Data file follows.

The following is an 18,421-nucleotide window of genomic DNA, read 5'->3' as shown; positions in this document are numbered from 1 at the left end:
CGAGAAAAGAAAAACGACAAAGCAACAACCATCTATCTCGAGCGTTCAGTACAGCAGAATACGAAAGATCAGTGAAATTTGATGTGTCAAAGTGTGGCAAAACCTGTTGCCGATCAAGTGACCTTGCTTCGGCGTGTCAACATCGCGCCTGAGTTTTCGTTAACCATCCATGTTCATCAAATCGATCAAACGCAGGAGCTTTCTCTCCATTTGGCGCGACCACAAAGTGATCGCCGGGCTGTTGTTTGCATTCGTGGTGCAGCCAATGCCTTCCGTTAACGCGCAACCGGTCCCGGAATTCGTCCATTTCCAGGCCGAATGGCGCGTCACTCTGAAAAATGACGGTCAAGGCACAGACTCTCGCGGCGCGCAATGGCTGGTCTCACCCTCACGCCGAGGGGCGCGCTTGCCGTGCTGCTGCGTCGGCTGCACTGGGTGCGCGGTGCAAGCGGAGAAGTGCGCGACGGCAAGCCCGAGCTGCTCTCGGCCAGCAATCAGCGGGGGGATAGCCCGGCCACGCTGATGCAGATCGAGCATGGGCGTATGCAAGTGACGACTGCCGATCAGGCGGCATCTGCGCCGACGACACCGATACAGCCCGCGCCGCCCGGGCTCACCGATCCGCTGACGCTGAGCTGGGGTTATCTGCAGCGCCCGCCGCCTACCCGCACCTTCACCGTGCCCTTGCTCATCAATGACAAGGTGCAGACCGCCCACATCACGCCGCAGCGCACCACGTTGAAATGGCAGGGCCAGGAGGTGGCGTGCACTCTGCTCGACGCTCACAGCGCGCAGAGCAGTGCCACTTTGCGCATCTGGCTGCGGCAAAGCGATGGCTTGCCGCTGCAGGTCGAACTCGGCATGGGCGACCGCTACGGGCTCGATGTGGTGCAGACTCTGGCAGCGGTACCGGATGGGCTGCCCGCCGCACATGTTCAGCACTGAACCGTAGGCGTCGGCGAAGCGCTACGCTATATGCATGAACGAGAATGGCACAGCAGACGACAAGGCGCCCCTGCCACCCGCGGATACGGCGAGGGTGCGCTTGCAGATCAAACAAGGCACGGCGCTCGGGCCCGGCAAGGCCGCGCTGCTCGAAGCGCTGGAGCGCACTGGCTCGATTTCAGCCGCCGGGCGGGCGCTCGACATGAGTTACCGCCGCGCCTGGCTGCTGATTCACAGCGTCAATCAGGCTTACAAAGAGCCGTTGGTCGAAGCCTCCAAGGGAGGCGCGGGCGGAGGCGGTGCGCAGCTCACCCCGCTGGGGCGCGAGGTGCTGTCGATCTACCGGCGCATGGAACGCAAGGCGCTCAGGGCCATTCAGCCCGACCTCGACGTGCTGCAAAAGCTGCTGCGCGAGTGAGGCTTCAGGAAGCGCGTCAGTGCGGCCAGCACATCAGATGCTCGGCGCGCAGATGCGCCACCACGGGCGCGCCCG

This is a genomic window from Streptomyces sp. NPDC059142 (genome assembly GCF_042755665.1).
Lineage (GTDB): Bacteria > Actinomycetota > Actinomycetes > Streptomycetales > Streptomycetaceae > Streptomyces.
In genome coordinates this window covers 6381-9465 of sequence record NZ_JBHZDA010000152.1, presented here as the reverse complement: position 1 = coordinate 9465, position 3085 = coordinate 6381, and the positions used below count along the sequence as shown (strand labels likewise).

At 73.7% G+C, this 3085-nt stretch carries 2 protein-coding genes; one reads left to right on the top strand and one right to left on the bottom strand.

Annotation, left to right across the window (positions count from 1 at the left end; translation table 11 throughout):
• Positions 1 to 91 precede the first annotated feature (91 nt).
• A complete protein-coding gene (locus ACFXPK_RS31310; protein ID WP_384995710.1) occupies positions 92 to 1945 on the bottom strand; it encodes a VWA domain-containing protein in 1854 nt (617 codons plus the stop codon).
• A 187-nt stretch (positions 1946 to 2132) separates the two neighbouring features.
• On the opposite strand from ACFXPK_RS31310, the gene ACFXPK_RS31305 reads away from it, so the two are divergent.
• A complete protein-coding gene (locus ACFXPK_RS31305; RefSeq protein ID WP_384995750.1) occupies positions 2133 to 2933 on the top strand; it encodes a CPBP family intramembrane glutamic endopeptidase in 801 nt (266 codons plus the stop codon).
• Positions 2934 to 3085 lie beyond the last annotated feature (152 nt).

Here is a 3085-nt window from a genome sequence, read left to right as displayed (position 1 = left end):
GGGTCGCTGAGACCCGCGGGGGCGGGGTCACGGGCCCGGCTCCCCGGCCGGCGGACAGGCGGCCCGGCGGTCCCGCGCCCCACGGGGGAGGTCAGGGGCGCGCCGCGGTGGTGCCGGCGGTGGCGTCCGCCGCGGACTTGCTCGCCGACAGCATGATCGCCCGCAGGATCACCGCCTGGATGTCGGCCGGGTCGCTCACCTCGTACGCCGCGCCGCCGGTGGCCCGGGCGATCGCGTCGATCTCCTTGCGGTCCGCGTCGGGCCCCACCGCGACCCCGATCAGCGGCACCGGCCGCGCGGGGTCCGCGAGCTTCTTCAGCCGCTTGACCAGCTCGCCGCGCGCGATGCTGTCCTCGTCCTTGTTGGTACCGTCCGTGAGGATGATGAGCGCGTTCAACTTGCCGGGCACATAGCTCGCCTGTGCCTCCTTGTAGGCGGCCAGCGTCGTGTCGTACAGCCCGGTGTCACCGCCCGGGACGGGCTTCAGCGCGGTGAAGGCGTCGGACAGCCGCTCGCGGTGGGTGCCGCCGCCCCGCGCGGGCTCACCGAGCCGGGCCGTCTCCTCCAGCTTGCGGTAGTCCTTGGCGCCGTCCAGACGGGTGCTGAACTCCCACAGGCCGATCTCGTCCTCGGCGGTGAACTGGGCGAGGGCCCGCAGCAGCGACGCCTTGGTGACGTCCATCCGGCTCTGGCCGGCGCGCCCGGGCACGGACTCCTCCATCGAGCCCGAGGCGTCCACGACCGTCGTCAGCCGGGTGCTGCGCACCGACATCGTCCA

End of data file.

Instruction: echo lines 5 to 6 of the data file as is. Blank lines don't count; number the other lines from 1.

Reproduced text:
In genome coordinates this window covers 6381-9465 of sequence record NZ_JBHZDA010000152.1, presented here as the reverse complement: position 1 = coordinate 9465, position 3085 = coordinate 6381, and the positions used below count along the sequence as shown (strand labels likewise).

At 73.7% G+C, this 3085-nt stretch carries 2 protein-coding genes; one reads left to right on the top strand and one right to left on the bottom strand.